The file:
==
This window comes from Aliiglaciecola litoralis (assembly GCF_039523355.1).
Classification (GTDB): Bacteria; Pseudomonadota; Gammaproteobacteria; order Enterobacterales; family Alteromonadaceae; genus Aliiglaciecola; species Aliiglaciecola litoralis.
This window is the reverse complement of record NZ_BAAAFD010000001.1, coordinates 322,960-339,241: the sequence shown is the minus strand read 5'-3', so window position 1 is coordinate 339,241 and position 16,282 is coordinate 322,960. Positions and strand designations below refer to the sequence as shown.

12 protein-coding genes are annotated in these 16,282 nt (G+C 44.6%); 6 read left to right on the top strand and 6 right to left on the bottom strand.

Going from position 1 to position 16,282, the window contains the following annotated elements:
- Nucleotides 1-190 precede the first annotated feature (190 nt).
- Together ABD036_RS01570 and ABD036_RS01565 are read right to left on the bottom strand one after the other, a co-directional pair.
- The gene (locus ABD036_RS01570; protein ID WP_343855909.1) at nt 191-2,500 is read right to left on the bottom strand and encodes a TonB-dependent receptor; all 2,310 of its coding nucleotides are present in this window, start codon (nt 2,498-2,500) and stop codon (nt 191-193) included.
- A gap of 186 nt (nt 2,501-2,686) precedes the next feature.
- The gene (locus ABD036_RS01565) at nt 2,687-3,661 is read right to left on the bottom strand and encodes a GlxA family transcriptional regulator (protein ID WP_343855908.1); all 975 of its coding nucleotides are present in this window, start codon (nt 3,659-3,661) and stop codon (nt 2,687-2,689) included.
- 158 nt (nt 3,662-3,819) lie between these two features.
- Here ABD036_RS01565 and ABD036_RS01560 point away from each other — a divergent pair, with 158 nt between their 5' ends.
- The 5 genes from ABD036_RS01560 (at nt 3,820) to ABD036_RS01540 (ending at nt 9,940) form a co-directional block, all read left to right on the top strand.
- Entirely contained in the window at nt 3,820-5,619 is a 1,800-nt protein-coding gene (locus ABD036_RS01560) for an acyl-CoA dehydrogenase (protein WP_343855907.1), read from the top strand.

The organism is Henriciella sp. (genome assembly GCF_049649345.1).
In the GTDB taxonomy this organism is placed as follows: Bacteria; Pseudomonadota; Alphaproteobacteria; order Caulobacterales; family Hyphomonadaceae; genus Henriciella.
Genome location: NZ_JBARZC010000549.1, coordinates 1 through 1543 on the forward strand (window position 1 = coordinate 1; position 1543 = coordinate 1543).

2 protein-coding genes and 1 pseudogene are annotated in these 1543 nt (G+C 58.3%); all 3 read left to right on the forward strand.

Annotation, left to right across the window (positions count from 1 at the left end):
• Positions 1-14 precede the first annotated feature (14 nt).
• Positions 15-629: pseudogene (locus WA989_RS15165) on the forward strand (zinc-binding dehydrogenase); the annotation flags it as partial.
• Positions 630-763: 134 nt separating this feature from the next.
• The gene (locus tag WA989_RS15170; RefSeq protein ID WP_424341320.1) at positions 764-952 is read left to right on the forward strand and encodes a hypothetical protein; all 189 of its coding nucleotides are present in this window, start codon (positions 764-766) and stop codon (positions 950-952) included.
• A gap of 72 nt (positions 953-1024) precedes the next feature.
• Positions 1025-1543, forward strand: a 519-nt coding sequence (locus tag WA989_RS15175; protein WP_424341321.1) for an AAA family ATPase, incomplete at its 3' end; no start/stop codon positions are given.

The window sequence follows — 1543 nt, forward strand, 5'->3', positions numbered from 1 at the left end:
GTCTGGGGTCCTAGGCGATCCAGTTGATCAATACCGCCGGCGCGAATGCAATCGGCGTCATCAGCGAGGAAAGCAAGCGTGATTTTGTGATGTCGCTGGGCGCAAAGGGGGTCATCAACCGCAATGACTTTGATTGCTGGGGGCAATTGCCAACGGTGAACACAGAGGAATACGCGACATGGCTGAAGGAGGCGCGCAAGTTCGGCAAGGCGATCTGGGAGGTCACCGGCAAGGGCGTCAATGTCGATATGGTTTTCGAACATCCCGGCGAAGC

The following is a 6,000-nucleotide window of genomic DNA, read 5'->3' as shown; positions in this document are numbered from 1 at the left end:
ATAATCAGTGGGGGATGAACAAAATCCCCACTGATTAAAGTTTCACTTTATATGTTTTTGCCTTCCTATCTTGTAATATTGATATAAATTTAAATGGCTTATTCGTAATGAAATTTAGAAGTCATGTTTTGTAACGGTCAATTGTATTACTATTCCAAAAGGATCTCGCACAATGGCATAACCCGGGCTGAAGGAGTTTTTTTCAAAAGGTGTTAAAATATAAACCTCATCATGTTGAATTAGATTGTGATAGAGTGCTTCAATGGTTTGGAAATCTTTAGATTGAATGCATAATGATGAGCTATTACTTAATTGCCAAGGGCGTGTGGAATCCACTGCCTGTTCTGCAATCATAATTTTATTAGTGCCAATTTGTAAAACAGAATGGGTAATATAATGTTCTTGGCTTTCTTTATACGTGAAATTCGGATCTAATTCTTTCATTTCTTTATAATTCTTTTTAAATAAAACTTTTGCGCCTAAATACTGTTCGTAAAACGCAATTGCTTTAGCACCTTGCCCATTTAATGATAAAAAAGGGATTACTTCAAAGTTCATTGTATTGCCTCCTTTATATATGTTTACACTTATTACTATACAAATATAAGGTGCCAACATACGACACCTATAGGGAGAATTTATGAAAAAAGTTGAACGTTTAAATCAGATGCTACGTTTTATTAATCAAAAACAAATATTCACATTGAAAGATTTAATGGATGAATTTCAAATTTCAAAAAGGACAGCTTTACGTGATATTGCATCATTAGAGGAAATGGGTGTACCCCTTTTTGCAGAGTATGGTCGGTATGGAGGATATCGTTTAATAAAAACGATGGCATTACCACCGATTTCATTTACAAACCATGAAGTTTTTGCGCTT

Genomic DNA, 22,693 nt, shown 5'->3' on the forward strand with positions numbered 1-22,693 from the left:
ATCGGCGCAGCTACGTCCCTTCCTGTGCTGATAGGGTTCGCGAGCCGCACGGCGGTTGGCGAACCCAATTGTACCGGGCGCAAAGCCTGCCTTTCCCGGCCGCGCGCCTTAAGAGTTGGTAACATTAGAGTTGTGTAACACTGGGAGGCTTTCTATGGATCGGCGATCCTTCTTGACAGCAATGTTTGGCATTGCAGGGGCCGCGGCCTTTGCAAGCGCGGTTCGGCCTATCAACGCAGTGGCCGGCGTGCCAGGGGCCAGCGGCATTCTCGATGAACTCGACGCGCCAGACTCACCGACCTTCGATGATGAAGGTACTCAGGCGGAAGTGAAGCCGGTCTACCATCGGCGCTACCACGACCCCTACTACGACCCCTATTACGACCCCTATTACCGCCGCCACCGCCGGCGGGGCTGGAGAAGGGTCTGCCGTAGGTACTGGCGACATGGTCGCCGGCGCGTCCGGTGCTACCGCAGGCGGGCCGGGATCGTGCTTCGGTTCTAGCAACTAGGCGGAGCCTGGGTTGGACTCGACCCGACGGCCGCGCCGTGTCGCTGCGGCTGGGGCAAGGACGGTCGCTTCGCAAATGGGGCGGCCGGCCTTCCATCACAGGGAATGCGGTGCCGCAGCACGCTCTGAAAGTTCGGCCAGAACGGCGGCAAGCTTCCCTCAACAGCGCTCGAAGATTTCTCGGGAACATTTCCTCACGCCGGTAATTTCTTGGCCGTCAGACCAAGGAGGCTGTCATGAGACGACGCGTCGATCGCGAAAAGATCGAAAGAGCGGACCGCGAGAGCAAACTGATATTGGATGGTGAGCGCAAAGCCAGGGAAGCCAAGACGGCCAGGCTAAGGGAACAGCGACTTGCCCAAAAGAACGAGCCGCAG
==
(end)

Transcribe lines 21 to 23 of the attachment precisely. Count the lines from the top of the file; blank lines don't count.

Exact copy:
• Positions 15-629: pseudogene (locus WA989_RS15165) on the forward strand (zinc-binding dehydrogenase); the annotation flags it as partial.
• Positions 630-763: 134 nt separating this feature from the next.
• The gene (locus tag WA989_RS15170; RefSeq protein ID WP_424341320.1) at positions 764-952 is read left to right on the forward strand and encodes a hypothetical protein; all 189 of its coding nucleotides are present in this window, start codon (positions 764-766) and stop codon (positions 950-952) included.